Styx, “Difference in the World” (2011): One Track Mind

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There’s a world-weary melancholy, a hard-won realism, to Styx’s new song that didn’t exist in Tommy Shaw’s fun-rocking “Renegade” days, and that points the way out of the band’s more recent habit of backtracking.

It’s not just the rest of Regeneration, Vols. I and II, which finds Styx rerecording some of its best-known tracks with next-generation singer Lawrence Gowan. In fact, since the departure in 1999 of Dennis DeYoung, Shaw and Co. have issued five concert recordings and — in the last four years alone — at least seven best-of packages. Styx’s most recent original long-player was Big Bang Theory from all the way back in 2005, leaving many to wonder if the group was spent creatively.

Fast forward to “Difference in the World,” the finale on Disc 1 of a new 16-song compilation issued by this week by Eagle Records. Shaw, over a plaintive guitar shape, admits: “It’s hard to keep from giving up. It’s hard to make a difference in the world today.” But, through the course of a complex and involving musical soundtrack, Shaw rouses himself to try again — in a nice metaphor for the band itself.

There’s a similar maturity to Shaw’s new interpretation of his signature Styx hit “Crystal Ball,” where he updates the song’s original coming-of-age angst with a hard-eyed resonance that only comes from experience. But the difference on this new cut is more particular, more complete.

“Wait, wait, I take it all back — sometimes, you’ve just need to reel in the slack,” Shaw sings, as a gorgeous chorus gives way to this swooning guitar interlude. His demeanor is, by then, completely transformed: “Are the wolf or are you the sheep? Are you still asleep? It’s hard, but you’ve got to keep from giving up.”

[SOMETHING ELSE! REWIND: Recalling Styx favorites from ‘Equinox,’ ‘Crystal Ball,’ ‘Grand Illusion,’ ‘Paradise Theater’ and, yes, even ‘Kilroy Was Here’.]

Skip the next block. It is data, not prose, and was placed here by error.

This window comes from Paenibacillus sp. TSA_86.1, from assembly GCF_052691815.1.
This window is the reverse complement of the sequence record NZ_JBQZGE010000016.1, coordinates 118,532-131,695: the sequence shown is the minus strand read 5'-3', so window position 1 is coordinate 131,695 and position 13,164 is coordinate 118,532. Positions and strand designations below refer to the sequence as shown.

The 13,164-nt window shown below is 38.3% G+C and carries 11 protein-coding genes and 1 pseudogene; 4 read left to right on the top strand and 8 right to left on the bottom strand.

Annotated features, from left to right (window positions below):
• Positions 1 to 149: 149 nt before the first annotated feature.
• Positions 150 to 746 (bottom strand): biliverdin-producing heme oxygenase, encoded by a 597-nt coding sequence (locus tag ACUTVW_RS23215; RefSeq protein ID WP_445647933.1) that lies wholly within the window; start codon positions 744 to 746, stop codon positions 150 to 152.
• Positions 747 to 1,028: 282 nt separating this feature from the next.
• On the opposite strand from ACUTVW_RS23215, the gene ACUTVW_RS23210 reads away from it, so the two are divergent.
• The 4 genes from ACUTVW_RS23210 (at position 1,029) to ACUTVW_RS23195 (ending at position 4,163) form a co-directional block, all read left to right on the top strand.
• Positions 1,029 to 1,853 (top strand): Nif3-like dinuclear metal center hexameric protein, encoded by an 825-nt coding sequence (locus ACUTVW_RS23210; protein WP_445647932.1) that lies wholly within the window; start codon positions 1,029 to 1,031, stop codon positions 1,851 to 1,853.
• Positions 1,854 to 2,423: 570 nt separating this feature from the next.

This uplifting, every-man track also benefits from its musically diverse setting, and it’s easy to draw a straight line from Shaw’s left-turn bluegrass triumph of last year right to the smartly attenuated, refreshingly un-bombastic (all due respect, Mr. DeYoung) construction of “Difference in the World.”

In another era, all of that might have spelled a big comeback hit. For now, it will just have to do as a roadmap — finally — toward the next era for Styx.

Regeneration Vols. I and II features 13 Styx classics, along with “Difference” and two new interpretations of tunes recorded during Shaw’s tenure with Jack Blades and Ted Nugent in Damn Yankees, “High Enough” and “Coming of Age.” Gowan — who sounds in many ways like DeYoung, but with considerably less Broadway-style vocal theatrics — handles all but one of tunes most closely associated with Styx’s departed original lead singer. The exception is “Lorelei,” which features James “JY” Young on vocals. Ricky Phillips and Todd Sucherman continue to fill in for the late John Panozzo and the semi-retired Chuck Panozzo, respectively.

Nick DeRiso

Nick DeRiso

Nick DeRiso has written for USA Today, American Songwriter, All About Jazz, and a host of others. Honored as columnist of the year five times by the Associated Press, Louisiana Press Association and Louisiana Sports Writers Association, he oversaw a daily section named Top 10 in the U.S. by the AP before co-founding Something Else! Nick is now associate editor of Ultimate Classic Rock.
Nick DeRiso
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